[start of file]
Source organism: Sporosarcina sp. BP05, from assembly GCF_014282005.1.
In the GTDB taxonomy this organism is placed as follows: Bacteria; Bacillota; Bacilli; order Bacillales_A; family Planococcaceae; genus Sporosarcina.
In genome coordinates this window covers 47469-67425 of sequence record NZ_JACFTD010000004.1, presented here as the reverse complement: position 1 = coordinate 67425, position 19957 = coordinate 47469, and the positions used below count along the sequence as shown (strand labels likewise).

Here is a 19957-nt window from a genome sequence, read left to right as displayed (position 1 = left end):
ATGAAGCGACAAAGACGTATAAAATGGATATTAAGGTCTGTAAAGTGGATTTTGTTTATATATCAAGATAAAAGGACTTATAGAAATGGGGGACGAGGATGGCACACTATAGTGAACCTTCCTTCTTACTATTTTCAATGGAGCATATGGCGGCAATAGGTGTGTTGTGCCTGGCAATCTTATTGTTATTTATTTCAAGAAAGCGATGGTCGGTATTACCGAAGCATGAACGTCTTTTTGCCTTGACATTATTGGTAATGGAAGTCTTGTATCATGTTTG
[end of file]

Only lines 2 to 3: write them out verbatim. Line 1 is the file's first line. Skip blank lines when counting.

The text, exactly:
In the GTDB taxonomy this organism is placed as follows: Bacteria; Bacillota; Bacilli; order Bacillales_A; family Planococcaceae; genus Sporosarcina.
In genome coordinates this window covers 47469-67425 of sequence record NZ_JACFTD010000004.1, presented here as the reverse complement: position 1 = coordinate 67425, position 19957 = coordinate 47469, and the positions used below count along the sequence as shown (strand labels likewise).